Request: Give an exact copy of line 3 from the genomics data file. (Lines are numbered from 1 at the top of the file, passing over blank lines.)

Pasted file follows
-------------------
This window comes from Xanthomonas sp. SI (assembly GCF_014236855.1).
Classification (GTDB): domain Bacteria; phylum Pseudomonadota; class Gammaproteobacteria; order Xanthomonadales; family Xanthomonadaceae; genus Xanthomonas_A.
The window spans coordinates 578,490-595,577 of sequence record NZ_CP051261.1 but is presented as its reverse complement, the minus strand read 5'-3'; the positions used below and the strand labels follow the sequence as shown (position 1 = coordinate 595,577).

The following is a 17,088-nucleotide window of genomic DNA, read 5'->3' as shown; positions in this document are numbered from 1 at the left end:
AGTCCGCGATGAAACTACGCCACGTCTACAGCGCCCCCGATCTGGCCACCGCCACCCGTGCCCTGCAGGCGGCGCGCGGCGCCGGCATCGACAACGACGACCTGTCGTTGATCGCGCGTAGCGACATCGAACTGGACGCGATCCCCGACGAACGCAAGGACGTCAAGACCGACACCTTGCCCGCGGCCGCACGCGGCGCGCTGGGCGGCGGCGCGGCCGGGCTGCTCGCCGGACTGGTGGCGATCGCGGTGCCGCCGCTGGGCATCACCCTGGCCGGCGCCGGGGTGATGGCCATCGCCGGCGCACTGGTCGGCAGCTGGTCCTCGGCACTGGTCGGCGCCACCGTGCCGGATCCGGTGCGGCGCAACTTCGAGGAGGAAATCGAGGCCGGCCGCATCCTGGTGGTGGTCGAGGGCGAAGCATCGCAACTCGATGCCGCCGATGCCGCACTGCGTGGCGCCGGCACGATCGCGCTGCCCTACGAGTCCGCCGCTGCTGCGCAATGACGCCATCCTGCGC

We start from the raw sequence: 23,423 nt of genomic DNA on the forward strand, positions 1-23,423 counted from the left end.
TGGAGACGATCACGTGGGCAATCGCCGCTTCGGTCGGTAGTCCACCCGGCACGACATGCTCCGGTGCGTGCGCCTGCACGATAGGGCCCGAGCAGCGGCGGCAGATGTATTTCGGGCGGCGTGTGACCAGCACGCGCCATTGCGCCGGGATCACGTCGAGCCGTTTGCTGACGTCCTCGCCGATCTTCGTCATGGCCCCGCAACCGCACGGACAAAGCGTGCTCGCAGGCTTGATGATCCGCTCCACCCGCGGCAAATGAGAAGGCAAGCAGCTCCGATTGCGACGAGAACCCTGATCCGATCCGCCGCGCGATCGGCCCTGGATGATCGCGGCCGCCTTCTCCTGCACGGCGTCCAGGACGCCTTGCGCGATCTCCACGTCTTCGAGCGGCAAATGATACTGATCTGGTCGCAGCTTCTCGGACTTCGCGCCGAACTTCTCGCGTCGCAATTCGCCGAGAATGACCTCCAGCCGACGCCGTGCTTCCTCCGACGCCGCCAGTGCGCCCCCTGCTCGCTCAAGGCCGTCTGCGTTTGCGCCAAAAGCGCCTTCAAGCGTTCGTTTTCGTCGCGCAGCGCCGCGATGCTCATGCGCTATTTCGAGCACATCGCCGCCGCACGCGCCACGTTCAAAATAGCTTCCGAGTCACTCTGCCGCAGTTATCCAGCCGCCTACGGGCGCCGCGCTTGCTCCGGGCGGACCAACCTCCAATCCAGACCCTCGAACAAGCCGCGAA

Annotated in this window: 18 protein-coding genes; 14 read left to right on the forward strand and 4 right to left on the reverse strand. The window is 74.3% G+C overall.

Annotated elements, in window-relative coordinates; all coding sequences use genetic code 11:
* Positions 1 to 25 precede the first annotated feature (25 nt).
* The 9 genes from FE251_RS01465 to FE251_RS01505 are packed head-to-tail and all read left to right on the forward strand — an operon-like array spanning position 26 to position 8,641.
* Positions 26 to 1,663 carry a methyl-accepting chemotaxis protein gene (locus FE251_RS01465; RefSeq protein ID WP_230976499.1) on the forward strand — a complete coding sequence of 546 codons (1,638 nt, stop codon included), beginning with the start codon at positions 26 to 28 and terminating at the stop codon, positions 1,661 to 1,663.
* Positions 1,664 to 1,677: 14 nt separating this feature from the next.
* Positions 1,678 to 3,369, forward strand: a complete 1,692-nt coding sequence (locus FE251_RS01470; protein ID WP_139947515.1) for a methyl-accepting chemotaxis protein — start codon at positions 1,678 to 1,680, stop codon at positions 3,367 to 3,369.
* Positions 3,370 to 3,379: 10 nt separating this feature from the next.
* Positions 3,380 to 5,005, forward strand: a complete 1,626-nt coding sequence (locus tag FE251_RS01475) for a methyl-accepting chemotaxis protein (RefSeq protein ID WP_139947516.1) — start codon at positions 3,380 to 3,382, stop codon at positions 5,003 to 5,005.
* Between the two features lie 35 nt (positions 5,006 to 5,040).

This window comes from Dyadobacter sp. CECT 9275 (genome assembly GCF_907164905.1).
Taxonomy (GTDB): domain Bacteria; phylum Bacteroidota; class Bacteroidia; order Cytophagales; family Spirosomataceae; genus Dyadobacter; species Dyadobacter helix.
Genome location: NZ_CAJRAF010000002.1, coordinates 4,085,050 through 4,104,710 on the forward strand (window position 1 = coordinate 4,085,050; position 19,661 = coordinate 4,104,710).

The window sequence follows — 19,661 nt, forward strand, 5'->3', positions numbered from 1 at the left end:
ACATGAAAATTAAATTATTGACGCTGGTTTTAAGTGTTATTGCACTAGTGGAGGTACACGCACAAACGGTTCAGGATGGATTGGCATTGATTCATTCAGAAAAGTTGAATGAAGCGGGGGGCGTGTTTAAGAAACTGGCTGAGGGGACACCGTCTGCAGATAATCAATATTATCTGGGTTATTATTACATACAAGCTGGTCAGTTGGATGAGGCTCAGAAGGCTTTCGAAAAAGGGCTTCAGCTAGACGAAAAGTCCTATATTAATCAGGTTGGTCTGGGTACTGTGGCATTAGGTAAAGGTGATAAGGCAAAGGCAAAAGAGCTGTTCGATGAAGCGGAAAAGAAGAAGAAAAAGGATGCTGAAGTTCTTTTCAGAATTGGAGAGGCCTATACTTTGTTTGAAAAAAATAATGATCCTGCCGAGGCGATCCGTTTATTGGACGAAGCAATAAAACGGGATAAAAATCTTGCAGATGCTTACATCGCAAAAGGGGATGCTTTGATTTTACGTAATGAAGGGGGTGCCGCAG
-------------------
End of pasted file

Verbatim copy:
The window spans coordinates 578,490-595,577 of sequence record NZ_CP051261.1 but is presented as its reverse complement, the minus strand read 5'-3'; the positions used below and the strand labels follow the sequence as shown (position 1 = coordinate 595,577).